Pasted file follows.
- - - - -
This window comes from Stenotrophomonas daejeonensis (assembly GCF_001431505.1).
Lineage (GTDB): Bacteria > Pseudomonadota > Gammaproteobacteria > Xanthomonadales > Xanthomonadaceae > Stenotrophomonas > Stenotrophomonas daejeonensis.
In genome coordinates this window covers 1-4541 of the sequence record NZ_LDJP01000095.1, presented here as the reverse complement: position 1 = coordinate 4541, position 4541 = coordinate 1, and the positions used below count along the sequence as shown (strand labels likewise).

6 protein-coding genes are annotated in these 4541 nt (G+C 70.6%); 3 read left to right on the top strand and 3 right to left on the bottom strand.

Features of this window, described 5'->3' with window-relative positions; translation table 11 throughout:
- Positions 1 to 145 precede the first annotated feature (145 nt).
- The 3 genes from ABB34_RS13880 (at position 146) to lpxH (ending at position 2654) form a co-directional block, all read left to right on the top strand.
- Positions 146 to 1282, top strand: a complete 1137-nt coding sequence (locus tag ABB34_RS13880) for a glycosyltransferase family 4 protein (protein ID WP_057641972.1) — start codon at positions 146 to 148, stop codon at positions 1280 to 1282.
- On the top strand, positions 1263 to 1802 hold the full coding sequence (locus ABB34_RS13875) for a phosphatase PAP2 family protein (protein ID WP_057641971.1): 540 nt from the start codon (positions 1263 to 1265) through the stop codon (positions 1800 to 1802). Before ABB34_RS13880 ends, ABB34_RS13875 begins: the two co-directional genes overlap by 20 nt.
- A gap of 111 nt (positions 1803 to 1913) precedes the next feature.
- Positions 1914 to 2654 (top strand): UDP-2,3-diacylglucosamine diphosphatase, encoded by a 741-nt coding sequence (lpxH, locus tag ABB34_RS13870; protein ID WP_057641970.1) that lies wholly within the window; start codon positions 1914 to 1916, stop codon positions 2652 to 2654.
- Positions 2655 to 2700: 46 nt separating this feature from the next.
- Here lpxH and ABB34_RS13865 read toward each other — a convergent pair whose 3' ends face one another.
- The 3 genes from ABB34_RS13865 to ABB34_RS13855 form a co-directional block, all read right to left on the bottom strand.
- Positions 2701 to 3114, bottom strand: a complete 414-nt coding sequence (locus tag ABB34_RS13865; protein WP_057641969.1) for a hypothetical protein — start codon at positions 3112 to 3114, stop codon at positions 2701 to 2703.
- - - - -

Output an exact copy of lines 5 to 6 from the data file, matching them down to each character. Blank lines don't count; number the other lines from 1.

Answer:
Features of this window, described 5'->3' with window-relative positions; translation table 11 throughout:
- Positions 1 to 145 precede the first annotated feature (145 nt).